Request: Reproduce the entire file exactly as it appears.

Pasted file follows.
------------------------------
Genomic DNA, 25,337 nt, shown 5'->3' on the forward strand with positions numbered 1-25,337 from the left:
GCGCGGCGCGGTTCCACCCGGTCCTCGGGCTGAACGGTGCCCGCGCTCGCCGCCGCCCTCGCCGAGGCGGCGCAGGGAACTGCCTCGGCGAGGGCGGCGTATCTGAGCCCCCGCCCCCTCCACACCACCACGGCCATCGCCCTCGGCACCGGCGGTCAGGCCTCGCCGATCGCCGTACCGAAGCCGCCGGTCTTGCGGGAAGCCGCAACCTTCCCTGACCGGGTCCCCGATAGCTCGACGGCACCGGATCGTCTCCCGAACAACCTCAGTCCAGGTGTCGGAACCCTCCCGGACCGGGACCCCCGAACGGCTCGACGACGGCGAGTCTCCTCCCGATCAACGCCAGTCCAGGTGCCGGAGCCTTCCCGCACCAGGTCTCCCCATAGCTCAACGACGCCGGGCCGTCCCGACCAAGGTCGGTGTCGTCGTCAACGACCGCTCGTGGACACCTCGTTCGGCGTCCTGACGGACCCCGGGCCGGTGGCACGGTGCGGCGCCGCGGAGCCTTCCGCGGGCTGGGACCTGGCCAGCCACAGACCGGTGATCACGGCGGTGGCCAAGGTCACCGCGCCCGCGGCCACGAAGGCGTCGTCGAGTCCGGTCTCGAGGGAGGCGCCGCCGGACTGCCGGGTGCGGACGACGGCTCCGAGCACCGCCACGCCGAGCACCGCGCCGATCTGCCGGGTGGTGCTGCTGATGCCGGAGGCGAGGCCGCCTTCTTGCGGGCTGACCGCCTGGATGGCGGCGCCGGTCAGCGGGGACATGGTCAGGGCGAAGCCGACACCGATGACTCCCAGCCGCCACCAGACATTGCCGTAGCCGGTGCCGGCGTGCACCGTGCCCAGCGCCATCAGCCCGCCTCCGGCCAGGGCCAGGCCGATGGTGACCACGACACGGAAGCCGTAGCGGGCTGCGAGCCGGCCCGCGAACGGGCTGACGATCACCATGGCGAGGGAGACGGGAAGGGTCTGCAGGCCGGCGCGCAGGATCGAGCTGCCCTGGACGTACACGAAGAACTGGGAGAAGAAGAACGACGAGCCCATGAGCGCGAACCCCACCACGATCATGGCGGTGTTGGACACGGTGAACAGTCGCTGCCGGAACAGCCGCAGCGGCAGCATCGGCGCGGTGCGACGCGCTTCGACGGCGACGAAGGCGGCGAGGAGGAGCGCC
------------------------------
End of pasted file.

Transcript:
Genomic DNA, 25,337 nt, shown 5'->3' on the forward strand with positions numbered 1-25,337 from the left:
GCGCGGCGCGGTTCCACCCGGTCCTCGGGCTGAACGGTGCCCGCGCTCGCCGCCGCCCTCGCCGAGGCGGCGCAGGGAACTGCCTCGGCGAGGGCGGCGTATCTGAGCCCCCGCCCCCTCCACACCACCACGGCCATCGCCCTCGGCACCGGCGGTCAGGCCTCGCCGATCGCCGTACCGAAGCCGCCGGTCTTGCGGGAAGCCGCAACCTTCCCTGACCGGGTCCCCGATAGCTCGACGGCACCGGATCGTCTCCCGAACAACCTCAGTCCAGGTGTCGGAACCCTCCCGGACCGGGACCCCCGAACGGCTCGACGACGGCGAGTCTCCTCCCGATCAACGCCAGTCCAGGTGCCGGAGCCTTCCCGCACCAGGTCTCCCCATAGCTCAACGACGCCGGGCCGTCCCGACCAAGGTCGGTGTCGTCGTCAACGACCGCTCGTGGACACCTCGTTCGGCGTCCTGACGGACCCCGGGCCGGTGGCACGGTGCGGCGCCGCGGAGCCTTCCGCGGGCTGGGACCTGGCCAGCCACAGACCGGTGATCACGGCGGTGGCCAAGGTCACCGCGCCCGCGGCCACGAAGGCGTCGTCGAGTCCGGTCTCGAGGGAGGCGCCGCCGGACTGCCGGGTGCGGACGACGGCTCCGAGCACCGCCACGCCGAGCACCGCGCCGATCTGCCGGGTGGTGCTGCTGATGCCGGAGGCGAGGCCGCCTTCTTGCGGGCTGACCGCCTGGATGGCGGCGCCGGTCAGCGGGGACATGGTCAGGGCGAAGCCGACACCGATGACTCCCAGCCGCCACCAGACATTGCCGTAGCCGGTGCCGGCGTGCACCGTGCCCAGCGCCATCAGCCCGCCTCCGGCCAGGGCCAGGCCGATGGTGACCACGACACGGAAGCCGTAGCGGGCTGCGAGCCGGCCCGCGAACGGGCTGACGATCACCATGGCGAGGGAGACGGGAAGGGTCTGCAGGCCGGCGCGCAGGATCGAGCTGCCCTGGACGTACACGAAGAACTGGGAGAAGAAGAACGACGAGCCCATGAGCGCGAACCCCACCACGATCATGGCGGTGTTGGACACGGTGAACAGTCGCTGCCGGAACAGCCGCAGCGGCAGCATCGGCGCGGTGCGACGCGCTTCGACGGCGACGAAGGCGGCGAGGAGGAGCGCC